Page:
Mar 4, 2002|
Hughes Software: De-risking
The second quarter of FY02 was perhaps one of the darkest quarters in the history of Hughes Software Systems (HSS). The company saw a sharp 59% (sequential) decline in revenues from products. The product revenues fell from Rs 170 m to Rs 70 m in a single quarter. This forced Hughes Software to re-think its business strategy. The company has decided to widen its services portfolio to include business support and technical services to diversify its risk along with its core traditional offerings of networking related software.
The impact on the topline (in 2QFY02) was cushioned by growth in revenues from services to Hughes Network Systems (US), its parent company. Consequently, revenues declined by 15% in 2QFY02. For the quarter, the company earned 87% of its revenues from services, while revenues from products contributed 13%. However, 3QFY02 it was a different story altogether. Hughes’ product sales jumped by 98% sequentially and the topline as a result grew by 12%, one of the highest for the software sector.
Pressure on margins
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According to Mr. Arun Kumar, President and Managing Director, Hughes Software, the volatility in product sales is due to two reasons. Firstly, there is intense competition from niche companies from US and Israel. Many of them like Radvision, are well-established names, while Hughes is just beginning to make its presence felt in the markets abroad. Secondly, the numbers for products business are small. Hence, even a few customers can cause huge swings. This should come down as the product business grows in size over the next few years.
However, on a more macro level the problems lies in the fact that Hughes Software’s clients traditionally have been OEM (original equipment manufacturers) for the telecommunications industry like Cisco, Motorola and Nortel. These companies are facing tough times as they had significantly ramped up capacity during the tech boom. With collapse of the IT spending bubble these companies have excess capacity. Therefore, these companies have cut down on costs to maintain margins. This has impacted suppliers like Hughes Software.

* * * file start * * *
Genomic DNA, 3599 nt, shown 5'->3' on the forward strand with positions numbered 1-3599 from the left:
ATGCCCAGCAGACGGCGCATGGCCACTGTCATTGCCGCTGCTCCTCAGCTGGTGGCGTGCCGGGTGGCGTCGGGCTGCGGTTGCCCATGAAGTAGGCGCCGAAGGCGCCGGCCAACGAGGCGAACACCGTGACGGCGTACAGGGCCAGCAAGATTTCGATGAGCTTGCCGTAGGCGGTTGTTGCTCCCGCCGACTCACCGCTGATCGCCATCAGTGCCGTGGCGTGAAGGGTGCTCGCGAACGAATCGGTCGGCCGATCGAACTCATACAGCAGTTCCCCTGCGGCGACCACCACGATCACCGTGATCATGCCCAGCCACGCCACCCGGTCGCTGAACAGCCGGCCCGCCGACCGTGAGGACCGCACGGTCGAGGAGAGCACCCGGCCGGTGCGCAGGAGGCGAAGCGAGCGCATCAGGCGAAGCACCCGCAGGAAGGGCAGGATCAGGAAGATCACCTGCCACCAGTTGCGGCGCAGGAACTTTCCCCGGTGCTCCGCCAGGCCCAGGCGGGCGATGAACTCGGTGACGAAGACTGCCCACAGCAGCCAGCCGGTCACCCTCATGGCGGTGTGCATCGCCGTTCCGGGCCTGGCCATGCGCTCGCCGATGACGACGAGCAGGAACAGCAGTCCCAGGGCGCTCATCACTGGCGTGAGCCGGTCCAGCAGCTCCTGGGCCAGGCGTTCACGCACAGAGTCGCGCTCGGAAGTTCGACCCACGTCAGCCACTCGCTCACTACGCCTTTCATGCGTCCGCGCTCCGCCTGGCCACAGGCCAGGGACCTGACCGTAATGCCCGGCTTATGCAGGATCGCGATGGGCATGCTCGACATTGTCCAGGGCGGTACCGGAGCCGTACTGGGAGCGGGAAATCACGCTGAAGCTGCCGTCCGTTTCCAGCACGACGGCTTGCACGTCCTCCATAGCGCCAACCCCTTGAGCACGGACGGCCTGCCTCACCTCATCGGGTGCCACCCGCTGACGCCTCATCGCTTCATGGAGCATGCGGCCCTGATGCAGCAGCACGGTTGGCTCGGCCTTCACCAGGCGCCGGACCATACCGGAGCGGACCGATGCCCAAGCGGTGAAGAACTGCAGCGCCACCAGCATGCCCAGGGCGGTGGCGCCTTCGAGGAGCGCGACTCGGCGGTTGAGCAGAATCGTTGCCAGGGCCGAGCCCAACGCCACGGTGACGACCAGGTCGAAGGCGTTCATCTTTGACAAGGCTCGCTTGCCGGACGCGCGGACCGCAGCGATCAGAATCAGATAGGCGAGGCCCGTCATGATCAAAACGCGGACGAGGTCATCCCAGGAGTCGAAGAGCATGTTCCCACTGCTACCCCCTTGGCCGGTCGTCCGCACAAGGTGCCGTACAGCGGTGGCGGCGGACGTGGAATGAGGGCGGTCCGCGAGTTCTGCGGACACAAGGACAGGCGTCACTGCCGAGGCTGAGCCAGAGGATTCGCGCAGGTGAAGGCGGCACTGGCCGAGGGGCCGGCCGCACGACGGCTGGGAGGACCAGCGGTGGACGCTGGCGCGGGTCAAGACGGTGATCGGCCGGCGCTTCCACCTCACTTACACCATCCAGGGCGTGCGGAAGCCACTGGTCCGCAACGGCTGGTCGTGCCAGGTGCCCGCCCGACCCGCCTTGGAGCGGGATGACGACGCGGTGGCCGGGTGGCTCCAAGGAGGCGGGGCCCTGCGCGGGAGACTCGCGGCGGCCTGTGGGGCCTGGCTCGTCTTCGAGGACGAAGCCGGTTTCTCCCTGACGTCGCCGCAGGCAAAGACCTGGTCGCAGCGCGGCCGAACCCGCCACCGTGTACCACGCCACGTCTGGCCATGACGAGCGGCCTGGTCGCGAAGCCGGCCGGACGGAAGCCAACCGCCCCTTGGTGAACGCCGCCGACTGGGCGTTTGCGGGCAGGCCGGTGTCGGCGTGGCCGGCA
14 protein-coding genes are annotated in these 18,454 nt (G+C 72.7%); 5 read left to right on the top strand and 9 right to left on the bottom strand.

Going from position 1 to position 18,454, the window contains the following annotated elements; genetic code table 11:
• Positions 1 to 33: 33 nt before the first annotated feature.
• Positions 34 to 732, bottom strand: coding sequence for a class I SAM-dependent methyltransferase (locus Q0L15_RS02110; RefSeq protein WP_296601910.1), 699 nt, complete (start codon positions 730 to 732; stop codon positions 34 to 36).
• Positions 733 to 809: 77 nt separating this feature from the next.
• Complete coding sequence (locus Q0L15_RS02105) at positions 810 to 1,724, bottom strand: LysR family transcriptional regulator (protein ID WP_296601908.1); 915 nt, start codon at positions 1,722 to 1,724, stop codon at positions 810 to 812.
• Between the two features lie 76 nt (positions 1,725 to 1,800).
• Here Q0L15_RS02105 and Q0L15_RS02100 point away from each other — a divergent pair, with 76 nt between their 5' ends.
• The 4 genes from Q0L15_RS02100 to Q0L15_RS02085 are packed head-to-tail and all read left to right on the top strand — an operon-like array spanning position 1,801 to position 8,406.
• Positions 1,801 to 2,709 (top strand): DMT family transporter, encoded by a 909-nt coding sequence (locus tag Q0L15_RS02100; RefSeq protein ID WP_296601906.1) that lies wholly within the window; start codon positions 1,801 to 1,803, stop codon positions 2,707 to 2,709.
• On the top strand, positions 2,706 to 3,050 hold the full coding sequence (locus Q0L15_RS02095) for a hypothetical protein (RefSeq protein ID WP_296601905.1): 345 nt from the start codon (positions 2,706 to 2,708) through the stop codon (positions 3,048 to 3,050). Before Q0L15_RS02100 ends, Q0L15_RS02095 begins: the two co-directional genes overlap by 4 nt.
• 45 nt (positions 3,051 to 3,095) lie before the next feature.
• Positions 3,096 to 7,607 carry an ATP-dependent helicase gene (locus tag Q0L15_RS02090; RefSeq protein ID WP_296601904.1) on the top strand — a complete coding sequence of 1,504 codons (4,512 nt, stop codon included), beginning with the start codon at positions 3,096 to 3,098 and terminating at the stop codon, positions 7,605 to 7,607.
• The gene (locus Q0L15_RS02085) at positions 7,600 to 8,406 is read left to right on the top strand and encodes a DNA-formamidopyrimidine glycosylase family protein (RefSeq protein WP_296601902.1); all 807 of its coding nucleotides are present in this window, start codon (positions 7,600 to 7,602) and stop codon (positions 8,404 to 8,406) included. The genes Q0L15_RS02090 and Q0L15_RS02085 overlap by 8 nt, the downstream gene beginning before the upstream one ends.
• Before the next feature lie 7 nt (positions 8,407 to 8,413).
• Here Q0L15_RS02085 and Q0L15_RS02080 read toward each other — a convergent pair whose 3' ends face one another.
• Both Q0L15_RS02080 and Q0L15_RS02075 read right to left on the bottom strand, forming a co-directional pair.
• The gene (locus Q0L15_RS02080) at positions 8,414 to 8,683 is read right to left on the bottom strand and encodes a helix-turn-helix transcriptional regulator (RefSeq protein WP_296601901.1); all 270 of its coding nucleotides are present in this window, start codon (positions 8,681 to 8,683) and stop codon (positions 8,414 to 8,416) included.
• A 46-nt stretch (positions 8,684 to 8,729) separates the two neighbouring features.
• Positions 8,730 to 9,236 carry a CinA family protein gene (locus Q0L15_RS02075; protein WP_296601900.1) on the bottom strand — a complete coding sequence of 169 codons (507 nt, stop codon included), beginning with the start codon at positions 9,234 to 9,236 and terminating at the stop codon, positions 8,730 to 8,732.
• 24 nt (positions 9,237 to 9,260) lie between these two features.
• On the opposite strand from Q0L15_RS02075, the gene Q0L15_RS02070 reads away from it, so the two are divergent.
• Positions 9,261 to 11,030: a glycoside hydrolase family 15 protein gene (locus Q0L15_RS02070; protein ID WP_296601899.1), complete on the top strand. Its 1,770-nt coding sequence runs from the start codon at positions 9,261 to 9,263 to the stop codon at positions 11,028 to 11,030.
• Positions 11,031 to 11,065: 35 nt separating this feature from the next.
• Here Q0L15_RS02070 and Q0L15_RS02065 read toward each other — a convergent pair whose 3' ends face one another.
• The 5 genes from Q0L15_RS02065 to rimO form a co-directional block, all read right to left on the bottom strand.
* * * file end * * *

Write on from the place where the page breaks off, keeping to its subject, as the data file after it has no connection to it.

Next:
Product sales: Worst hit
Hughes is now looking beyond the OEM space and is trying to offer its services offerings to application service providers. The services providers are those who offer fixed or mobile telephone services like MTNL and BSNL in India. Hughes plans to provide services in both technical and commercial areas. While technical services would include management of network infrastructure and applications, the offerings in the commercial area is likely to include business support services. The company is currently focusing on billing and commercial applications apart from systems integration services. The other areas where Hughes plans to offer services includes operational support systems like technical helpdesk and bank end services.
Thus, Hughes has slightly shifted its focus from purely technology related software to accommodate the integration of networking and communications software with business application software. This makes a lot of sense. A telecom service provider is just like any other company and therefore need software to look into day-to-day commercial and sales operations. However, details like service usage is available from the networking systems. Thus, a seamless integration between the business and the networking systems would not only help these companies improve operational efficiency but would also help in developing business intelligence. In future the application service providers look forward to understanding usage pattern much more in detail. They could easily get answers like what age group is making long distance calls? Companies like Hughes could extend their services in the future to implement business intelligence solutions.
At the current market price of Rs 317, the stock is trading at a P/E multiple of Rs 20x its 9mFY02 annualised earnings. While the management has been unable to manage expectations for FY02, the company has proved itself in a niche market that is very difficult to penetrate. The competition is relatively lower for the company from domestic companies. Therefore, Hughes stands to gain when the business environment for the telecom OEMs improves. Also, it is without doubt that the way we use communication technology today will rapidly change. The 3G services are already witnessing roll out in a number of geographies. This again could open host of opportunities for companies like Hughes. The question is not if but when will revenues show strong growth once again.
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